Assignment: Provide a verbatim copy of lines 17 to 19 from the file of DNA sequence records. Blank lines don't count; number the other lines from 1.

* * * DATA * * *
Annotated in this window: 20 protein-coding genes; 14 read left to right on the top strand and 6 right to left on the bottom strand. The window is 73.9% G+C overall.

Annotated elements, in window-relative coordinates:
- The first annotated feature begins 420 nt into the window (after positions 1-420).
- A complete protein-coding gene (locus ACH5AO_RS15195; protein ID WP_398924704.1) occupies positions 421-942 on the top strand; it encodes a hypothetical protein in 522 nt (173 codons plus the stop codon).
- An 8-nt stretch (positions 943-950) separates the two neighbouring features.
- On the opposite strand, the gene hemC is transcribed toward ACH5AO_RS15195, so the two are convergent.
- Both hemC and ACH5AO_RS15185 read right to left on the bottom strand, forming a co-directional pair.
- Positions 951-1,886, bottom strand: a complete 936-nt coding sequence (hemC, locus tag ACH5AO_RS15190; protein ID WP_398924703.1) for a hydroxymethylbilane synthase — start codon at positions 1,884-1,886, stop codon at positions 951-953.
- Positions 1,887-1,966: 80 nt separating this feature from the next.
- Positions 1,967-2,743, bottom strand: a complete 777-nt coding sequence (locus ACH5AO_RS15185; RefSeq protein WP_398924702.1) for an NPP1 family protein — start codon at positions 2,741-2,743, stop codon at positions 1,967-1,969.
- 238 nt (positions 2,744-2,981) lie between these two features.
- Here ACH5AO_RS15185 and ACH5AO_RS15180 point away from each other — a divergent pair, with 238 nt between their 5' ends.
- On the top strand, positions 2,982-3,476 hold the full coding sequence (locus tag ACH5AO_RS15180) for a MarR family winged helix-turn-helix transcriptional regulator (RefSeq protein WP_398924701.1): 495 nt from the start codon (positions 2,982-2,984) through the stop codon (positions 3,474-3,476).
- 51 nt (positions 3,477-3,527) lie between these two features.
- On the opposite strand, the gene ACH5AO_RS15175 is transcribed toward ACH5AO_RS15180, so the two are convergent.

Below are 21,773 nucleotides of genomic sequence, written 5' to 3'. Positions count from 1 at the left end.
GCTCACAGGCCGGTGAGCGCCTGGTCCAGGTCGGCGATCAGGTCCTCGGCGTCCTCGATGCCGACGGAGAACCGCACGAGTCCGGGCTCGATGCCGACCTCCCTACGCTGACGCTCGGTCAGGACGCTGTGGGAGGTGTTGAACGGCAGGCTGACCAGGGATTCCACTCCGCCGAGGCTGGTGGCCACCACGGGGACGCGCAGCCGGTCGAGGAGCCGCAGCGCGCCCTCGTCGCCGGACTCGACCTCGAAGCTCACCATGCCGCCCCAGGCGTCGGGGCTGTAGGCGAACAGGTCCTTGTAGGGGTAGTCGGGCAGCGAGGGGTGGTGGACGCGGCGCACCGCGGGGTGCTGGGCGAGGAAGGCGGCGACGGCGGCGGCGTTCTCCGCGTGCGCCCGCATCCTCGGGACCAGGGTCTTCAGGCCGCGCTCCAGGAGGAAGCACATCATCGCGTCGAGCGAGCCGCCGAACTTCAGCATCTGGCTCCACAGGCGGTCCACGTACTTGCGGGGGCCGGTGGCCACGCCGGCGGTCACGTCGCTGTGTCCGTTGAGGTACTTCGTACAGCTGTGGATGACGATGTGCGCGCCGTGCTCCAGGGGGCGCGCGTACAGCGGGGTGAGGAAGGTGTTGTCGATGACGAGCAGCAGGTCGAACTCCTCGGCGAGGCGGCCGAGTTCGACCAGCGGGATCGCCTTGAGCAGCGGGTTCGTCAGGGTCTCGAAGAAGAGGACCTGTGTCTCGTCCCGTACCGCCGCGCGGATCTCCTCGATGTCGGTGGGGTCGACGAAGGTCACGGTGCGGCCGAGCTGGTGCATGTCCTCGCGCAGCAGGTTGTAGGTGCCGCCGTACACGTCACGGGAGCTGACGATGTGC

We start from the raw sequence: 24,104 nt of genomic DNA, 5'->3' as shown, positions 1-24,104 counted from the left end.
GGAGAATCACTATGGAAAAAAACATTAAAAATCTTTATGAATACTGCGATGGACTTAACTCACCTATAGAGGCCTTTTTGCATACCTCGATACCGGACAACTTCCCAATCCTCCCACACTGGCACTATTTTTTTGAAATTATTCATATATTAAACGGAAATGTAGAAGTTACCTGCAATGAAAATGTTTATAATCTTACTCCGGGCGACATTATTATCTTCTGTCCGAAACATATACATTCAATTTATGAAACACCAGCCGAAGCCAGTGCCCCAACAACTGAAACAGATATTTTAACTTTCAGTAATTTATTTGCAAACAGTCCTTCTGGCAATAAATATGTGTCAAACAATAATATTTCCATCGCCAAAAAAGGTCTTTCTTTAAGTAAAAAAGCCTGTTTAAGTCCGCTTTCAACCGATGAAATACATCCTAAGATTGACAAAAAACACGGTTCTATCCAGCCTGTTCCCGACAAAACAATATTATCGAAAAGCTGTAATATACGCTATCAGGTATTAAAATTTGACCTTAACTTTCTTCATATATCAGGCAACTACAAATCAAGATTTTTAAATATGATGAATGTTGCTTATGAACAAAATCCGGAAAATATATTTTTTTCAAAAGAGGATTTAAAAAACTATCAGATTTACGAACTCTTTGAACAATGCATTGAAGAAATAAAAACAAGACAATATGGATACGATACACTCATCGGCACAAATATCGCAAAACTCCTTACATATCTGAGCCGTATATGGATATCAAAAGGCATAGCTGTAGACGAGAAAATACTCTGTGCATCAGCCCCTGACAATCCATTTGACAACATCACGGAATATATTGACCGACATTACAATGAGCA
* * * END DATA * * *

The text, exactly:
GCTCACAGGCCGGTGAGCGCCTGGTCCAGGTCGGCGATCAGGTCCTCGGCGTCCTCGATGCCGACGGAGAACCGCACGAGTCCGGGCTCGATGCCGACCTCCCTACGCTGACGCTCGGTCAGGACGCTGTGGGAGGTGTTGAACGGCAGGCTGACCAGGGATTCCACTCCGCCGAGGCTGGTGGCCACCACGGGGACGCGCAGCCGGTCGAGGAGCCGCAGCGCGCCCTCGTCGCCGGACTCGACCTCGAAGCTCACCATGCCGCCCCAGGCGTCGGGGCTGTAGGCGAACAGGTCCTTGTAGGGGTAGTCGGGCAGCGAGGGGTGGTGGACGCGGCGCACCGCGGGGTGCTGGGCGAGGAAGGCGGCGACGGCGGCGGCGTTCTCCGCGTGCGCCCGCATCCTCGGGACCAGGGTCTTCAGGCCGCGCTCCAGGAGGAAGCACATCATCGCGTCGAGCGAGCCGCCGAACTTCAGCATCTGGCTCCACAGGCGGTCCACGTACTTGCGGGGGCCGGTGGCCACGCCGGCGGTCACGTCGCTGTGTCCGTTGAGGTACTTCGTACAGCTGTGGATGACGATGTGCGCGCCGTGCTCCAGGGGGCGCGCGTACAGCGGGGTGAGGAAGGTGTTGTCGATGACGAGCAGCAGGTCGAACTCCTCGGCGAGGCGGCCGAGTTCGACCAGCGGGATCGCCTTGAGCAGCGGGTTCGTCAGGGTCTCGAAGAAGAGGACCTGTGTCTCGTCCCGTACCGCCGCGCGGATCTCCTCGATGTCGGTGGGGTCGACGAAGGTCACGGTGCGGCCGAGCTGGTGCATGTCCTCGCGCAGCAGGTTGTAGGTGCCGCCGTACACGTCACGGGAGCTGACGATGTGC

We start from the raw sequence: 24,104 nt of genomic DNA, 5'->3' as shown, positions 1-24,104 counted from the left end.
GGAGAATCACTATGGAAAAAAACATTAAAAATCTTTATGAATACTGCGATGGACTTAACTCACCTATAGAGGCCTTTTTGCATACCTCGATACCGGACAACTTCCCAATCCTCCCACACTGGCACTATTTTTTTGAAATTATTCATATATTAAACGGAAATGTAGAAGTTACCTGCAATGAAAATGTTTATAATCTTACTCCGGGCGACATTATTATCTTCTGTCCGAAACATATACATTCAATTTATGAAACACCAGCCGAAGCCAGTGCCCCAACAACTGAAACAGATATTTTAACTTTCAGTAATTTATTTGCAAACAGTCCTTCTGGCAATAAATATGTGTCAAACAATAATATTTCCATCGCCAAAAAAGGTCTTTCTTTAAGTAAAAAAGCCTGTTTAAGTCCGCTTTCAACCGATGAAATACATCCTAAGATTGACAAAAAACACGGTTCTATCCAGCCTGTTCCCGACAAAACAATATTATCGAAAAGCTGTAATATACGCTATCAGGTATTAAAATTTGACCTTAACTTTCTTCATATATCAGGCAACTACAAATCAAGATTTTTAAATATGATGAATGTTGCTTATGAACAAAATCCGGAAAATATATTTTTTTCAAAAGAGGATTTAAAAAACTATCAGATTTACGAACTCTTTGAACAATGCATTGAAGAAATAAAAACAAGACAATATGGATACGATACACTCATCGGCACAAATATCGCAAAACTCCTTACATATCTGAGCCGTATATGGATATCAAAAGGCATAGCTGTAGACGAGAAAATACTCTGTGCATCAGCCCCTGACAATCCATTTGACAACATCACGGAATATATTGACCGACATTACAATGAGCA